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With campus carry going into effect Aug. 1, Eastfield and Dallas County Community College District officials are under pressure to finalize policies for guns on campus.
Campus carry, already in effect at four-year public colleges, will allow students 21 years or older with concealed carry licenses to bring concealed handguns into campus buildings.
The law allows for colleges to set a limited number of gun-free zones based on safety concerns. K building, where the campus day care is located, will be exempt from the law.
Chancellor Joe May said he expects suggestions will be presented to the Board of Trustees by April and that gun-free zones should be finalized in June.
The district is required to approve gun-free zones for each of the seven campuses.
Rob Wendland, DCCCD general council, said the district has been making plans for the law since it passed in 2015. He said they’ve been watching how four-year colleges have handled restrictions.
Amy Vance, associate dean of science, technology, engineering and math and district liaison for the Campus Carry Committee, said the district cannot declare large areas as gun-free zones.
“If we say, ‘We don’t want guns in any of our classrooms,’ that would be considered a general exclusion because it encompasses a lot of real estate,” Vance said. “Same thing with faculty offices.”
Vance said some of the suggested zones include the chemistry labs, the micro-biology lab, parts of T building, the financial aid office, advising, counseling and other areas that may be considered high-stress environments.
She added that the committee would like W building, where the police academy is located, to be excluded as well.
“They have some kind of simulation where it’s like you’re at a firing range, but it’s not real bullets,” Vance said. “Even though there may be signage on the day of the events, someone may not pay attention to the signs, walk in, believe it’s real and use their real gun to ‘save the day.’ ”
She added that regular training drills in the halls, where police cadets may be shouting, could cause stress or confusion.
The attorney general has ruled that dual credit and early college high school programs at colleges – such as those at Eastfield – do not exempt those campuses from campus carry.
Community input is one of the most vital parts of the decision-making process, May said.
“While there are some obvious decisions that I think we could probably predict what would occur, there are other inputs that, without hearing from people, we just simply wouldn’t have thought of,” he said.
Forums and surveys are expected to continue through February.
During a Jan. 10 forum where the Campus Carry Committee asked faculty for suggestions, English professor Michael Morris asked if the district would provide professors with weapons, training and ammunition as well as extend health benefits to cover counseling or support to the families of “inevitable victims.”
“I’m interested in knowing what money the district … will spend to offset costs to instructors who have been forced to work with firearms in their classrooms against their better judgment,” Morris said.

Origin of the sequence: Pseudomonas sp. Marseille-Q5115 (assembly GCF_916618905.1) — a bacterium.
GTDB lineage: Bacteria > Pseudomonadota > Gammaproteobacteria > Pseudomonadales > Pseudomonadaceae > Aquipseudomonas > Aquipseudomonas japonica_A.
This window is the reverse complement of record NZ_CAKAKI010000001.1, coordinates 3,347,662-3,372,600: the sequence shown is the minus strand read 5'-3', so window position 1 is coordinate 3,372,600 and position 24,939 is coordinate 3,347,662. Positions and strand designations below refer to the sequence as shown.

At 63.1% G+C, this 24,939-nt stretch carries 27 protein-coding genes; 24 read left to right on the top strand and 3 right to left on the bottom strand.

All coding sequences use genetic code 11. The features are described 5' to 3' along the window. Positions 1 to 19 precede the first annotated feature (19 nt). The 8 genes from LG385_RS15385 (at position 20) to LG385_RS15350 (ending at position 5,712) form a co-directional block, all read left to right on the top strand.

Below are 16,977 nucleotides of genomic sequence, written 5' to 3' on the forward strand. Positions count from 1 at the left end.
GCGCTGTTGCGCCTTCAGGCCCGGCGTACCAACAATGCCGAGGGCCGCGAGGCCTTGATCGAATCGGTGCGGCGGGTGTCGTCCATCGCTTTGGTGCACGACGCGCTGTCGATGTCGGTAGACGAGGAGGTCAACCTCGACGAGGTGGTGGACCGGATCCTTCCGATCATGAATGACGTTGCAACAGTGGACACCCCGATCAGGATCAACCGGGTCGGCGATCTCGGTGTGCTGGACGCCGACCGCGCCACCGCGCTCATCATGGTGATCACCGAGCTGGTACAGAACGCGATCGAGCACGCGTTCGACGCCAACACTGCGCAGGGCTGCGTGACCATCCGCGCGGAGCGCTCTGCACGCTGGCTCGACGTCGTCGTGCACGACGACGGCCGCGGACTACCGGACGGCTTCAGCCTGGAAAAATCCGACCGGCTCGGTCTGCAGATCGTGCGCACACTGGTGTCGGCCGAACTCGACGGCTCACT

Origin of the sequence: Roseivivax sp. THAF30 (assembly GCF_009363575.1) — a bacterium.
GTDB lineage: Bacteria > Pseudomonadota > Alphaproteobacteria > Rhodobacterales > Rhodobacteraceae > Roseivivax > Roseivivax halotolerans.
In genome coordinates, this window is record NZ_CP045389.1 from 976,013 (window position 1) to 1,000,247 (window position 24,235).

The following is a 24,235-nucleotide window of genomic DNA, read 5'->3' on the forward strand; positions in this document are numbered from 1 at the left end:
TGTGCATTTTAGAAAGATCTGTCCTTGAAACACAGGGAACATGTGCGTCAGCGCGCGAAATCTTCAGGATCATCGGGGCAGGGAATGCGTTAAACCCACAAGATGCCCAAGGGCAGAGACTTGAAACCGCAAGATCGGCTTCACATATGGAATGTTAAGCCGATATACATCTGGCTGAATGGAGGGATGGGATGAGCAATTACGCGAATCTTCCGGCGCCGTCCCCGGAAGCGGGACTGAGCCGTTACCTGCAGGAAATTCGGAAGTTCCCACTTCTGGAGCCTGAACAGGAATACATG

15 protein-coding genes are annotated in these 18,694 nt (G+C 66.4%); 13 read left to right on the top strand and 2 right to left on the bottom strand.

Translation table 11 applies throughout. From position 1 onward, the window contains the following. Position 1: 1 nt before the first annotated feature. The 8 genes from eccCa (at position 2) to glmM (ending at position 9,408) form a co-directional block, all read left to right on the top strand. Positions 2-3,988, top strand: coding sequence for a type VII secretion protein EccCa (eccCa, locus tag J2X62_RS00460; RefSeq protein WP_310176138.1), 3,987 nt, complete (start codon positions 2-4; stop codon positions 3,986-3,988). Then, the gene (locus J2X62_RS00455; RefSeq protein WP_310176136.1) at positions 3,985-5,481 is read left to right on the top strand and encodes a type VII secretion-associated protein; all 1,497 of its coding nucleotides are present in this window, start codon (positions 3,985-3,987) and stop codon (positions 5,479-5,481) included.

Matt Hinckley, history professor and the president of the Eastfield Faculty Association, said despite concerns about safety and comfort, he does not expect faculty or students to leave the college.
May said that the district intends to find ways to ways to make sure the DCCCD community feels safe and comfortable on campuses, including training.
“One of the things that’s become clear from the conversations is that people have asked for training themselves,” May said. “If it’s being asked for, I’ll tell you we will make that available as soon as we figure out the best route to go and how to meet the needs of individuals.”
Paul Gonzales, a student at Eastfield, said he’s not concerned at this point.
“It’s supposed to be concealed, so I don’t think anything will change,” Gonzales said at a Feb. 2 student forum on campus carry.
May said the DCCCD is consulting with four-year universities, where the law went into effect in Augiest 2016, for input on implementing it.
The only incident involving campus carry since its implementation was an accidental discharge in a Tarleton State University dormitory.
Enforcement and security
Vance said it could be tricky to enforce gun-free zones.
“There won’t be a way to determine if someone is carrying in a non-carry zone unless they violate the law by taking it out,” Vance said.
DCCCD police commissioner Lauretta Hill said she will be looking into ways to enforce gun-free zones once the district adopts its policies.
“Once we determine those areas that are prohibited, we will determine what sanctions and when will officers arrest, when will they make a report, when will they refer them to criminal court versus administrative action,” Hill said. “Once it’s developed, we will know exactly what the criteria is.”
Hill said she does not believe campus police will need much additional training because they learn how to handle situations involving a gun or a suspected gun in their regular training.
Campus police expect an increase in calls in the early months of enforcement, but they will be well prepared, Hill said.
Officers will respond to all calls and have the right to ask anyone carrying a gun to show the proper license. Hill said police officers are the only people authorized to require anyone to produce their license to carry.
Anyone who has a gun without a license to carry or is found carrying in a gun-free zone will be arrested.
“I’m confident that as we go through as a district, as a whole, that we will have the staff understanding what the policy is, what we can and cannot do,” Hill said. “We’re already well aware of the laws as it comes to a license to carry outside campus, so our officers will still be able to perform accordingly.”